8. 3 points
    Played yesterday in the WA Assistant's Championship at Fircrest GC. Weather ended up being perfect despite the tendency this time of year to rain. I ended up shooting even par 71 and T-4th. The round started off interesting, with a duck hook drive into the woods left. I punched it out to 100yds and stuck the 3rd to 8ft which I made to save par. My irons overall were good. The tough part about this time of year is getting distance dialed in as the air starts to cool, so needless to say I was leaving a few shots short. Not a lot short but enough to annoy. Wedges were in the same boat, good enough but left a few short of where I wanted. Driver started out rough, but I found the click halfway through the round. I needed to feel like I was sitting back towards my heels a little at address. Unfortunately, one wayward tee shot did lead to a double bogey. That hole started with the bad drive, but I punched out and left myself about 45yds for my 3rd. I left that on the green but 20ft for par. Missed that and the following 4 footer. That 20ft putt was the last time that I hit a putt by the hole that round 🙄 The 4ft putt was stupid, I got lazy and lifted. Once I found my driver swing, I was hitting the ball great tee to green, but like I mentioned, I left all birdie putts short. Overall, I birdied 2 par 5's and 1 par 4. The par 4, I stuck my 52 to a foot, thought it had a good chance of going in. I also had that double bogey and a 3 putt bogey late in the round. I played with 2 other guys, both of whom are multiple-time winners in our chapter. One of them ended up winning with a 68 and the other shot 73. Comparing our play styles, I'm right with them tee to green. But short game, they are super sticky. Leave them a chip or pitch within 30yds and they are within 5ft almost every time. I lost a couple shots from not chipping/pitching my ball close. I knew it's been something for me to work on, but it was good to see where I need to be at. This was the last real tournament for me this season. Having my kid this summer made it difficult to play in any big events, as expected, but next year I'll be in a few more I hope.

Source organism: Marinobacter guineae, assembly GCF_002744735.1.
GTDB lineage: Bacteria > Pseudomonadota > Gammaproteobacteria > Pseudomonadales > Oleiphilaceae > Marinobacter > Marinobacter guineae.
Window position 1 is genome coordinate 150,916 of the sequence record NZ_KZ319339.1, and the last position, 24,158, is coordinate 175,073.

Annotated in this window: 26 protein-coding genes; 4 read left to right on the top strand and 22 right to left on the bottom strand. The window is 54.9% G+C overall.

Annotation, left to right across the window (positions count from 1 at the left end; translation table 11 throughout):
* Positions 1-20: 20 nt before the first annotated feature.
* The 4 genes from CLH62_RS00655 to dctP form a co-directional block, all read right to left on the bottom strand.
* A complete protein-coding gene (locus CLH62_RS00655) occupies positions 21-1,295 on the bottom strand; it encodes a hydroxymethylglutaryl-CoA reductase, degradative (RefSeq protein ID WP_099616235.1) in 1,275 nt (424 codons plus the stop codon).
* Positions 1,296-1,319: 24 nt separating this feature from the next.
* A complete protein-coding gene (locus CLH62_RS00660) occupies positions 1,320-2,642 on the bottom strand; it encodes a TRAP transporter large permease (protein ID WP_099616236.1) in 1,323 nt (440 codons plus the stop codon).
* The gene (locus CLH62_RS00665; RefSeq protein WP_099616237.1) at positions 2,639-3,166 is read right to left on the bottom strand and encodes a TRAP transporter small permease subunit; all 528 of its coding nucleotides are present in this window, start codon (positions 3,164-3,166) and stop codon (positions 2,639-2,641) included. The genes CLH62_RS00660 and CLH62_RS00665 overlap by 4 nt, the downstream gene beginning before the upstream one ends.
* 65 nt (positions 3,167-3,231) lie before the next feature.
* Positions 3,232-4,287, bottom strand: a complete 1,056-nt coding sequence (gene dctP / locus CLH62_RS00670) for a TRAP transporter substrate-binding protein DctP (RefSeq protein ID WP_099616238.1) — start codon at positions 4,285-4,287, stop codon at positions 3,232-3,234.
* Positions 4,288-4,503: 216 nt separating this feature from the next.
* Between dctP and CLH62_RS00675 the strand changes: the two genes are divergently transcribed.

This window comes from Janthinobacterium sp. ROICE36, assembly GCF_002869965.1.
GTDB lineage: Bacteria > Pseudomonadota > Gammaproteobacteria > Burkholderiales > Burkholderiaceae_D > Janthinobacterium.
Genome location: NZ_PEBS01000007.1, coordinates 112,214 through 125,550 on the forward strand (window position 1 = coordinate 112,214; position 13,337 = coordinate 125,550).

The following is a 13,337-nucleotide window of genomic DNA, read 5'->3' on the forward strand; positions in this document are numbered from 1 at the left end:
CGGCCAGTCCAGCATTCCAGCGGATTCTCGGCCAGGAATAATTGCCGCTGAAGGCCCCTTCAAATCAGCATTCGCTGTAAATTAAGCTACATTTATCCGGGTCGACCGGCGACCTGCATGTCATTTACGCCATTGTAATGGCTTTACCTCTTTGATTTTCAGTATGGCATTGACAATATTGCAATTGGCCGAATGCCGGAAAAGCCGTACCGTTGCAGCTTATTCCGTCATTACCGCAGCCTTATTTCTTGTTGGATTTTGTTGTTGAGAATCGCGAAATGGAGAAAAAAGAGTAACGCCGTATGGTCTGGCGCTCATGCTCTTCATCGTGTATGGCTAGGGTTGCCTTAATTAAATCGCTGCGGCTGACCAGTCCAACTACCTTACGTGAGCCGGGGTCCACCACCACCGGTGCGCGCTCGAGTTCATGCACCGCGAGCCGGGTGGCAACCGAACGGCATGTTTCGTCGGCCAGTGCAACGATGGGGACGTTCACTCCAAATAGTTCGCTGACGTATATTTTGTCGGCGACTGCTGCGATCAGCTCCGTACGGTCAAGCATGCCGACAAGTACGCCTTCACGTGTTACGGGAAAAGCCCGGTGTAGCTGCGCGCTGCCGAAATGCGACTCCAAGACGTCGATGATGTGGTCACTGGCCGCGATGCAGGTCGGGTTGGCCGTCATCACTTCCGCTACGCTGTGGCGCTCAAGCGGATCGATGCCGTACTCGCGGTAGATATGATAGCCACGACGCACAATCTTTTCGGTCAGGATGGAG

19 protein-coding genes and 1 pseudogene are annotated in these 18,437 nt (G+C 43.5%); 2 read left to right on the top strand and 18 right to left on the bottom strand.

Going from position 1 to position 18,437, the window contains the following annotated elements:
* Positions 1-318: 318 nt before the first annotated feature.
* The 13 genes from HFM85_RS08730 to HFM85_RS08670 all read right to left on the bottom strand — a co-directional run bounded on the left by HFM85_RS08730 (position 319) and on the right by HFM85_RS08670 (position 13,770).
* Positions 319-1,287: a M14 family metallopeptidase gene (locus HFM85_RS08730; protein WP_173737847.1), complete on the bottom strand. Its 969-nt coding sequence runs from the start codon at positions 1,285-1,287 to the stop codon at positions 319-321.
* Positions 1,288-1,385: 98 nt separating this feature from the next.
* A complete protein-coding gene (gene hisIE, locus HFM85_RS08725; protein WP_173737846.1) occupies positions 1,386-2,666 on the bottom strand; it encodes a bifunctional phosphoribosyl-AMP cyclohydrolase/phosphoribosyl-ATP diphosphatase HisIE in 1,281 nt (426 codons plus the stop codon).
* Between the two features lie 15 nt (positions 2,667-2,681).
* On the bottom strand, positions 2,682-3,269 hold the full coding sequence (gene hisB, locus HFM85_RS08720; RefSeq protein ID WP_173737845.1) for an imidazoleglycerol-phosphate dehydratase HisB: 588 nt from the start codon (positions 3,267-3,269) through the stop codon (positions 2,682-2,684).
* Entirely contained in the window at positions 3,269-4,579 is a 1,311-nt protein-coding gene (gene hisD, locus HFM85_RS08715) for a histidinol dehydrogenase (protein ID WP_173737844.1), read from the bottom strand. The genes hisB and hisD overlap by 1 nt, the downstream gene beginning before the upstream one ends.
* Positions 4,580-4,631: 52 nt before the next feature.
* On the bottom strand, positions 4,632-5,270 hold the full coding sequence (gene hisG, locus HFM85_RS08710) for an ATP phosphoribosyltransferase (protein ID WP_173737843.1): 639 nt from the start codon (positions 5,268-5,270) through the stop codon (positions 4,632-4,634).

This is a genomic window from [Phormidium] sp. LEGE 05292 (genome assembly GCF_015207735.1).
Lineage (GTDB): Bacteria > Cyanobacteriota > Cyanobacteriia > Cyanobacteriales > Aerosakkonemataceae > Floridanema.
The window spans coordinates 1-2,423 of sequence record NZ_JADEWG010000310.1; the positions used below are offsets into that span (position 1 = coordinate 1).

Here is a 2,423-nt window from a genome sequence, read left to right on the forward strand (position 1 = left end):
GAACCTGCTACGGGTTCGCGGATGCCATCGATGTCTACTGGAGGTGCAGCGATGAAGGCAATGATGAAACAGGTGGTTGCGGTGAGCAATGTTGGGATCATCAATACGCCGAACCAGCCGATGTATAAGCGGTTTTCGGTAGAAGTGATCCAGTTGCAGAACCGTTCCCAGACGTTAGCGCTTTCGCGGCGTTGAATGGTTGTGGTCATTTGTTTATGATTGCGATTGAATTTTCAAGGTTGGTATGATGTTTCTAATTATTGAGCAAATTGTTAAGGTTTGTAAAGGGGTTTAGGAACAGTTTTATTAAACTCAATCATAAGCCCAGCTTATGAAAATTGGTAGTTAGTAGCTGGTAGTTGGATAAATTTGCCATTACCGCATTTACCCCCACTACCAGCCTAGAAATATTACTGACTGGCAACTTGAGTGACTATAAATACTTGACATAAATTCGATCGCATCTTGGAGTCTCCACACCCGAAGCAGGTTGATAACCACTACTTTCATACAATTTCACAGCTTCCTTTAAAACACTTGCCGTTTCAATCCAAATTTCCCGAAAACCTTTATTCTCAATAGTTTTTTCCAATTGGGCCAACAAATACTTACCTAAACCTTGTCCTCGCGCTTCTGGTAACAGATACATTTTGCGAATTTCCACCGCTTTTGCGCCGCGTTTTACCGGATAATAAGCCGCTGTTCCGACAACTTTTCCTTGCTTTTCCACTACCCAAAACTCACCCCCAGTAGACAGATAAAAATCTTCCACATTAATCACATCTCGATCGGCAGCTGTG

9. 3 points
    I got back into working out towards the beginning of the year. I used to lift back when I was a teenager so I have a solid background and it turns out I was in decent shape because of work. I'm paying a lot of attention to doing things with proper form even if it means I'm using lighter weight, because building the proper foundation is important to me as a more mature person, but also because I'm significantly more prone to injury these days than when I was a teenager. I find I enjoy doing exercises that I avoided in the past like core stuff and supplemental lifts. I do have a confession to make, though: I have never liked running. Didn't do it much as part of my fitness routine as a teenager and didn't do it much up to this point. One day last week I just said f*** it, this is supposed to be about growing as a person, right? It was time to suck it up and get over whatever issues I had with it and just do it. So I did. On Friday I ran a mile for the first time in over a decade. Didn't push myself and clocked in a respectable 9:48. It was actually better than I thought I was going to do, TBH. Went out again yesterday after work and ran 9:04. I can probably push it below the nine minute mark, though it probably already is because the track in the park by my house is slightly longer than a quarter mile. Next time I'm going to see if I can run two miles and eventually work my way up to 5K. I'm actually excited about this, seeing how well I can run and trying to improve it. It's kind of like the way I approach golf. It's funny because I used to hate running. Now I'm researching clothing for different weather and waterproof socks. I've always said that if I started playing golf as a teenager, I probably wouldn't been disciplined enough to stick with it. Seeing now that my entire attitude towards running has changed as I've matured, I'm more confident than ever at the validity of that statement.
  10. 3 points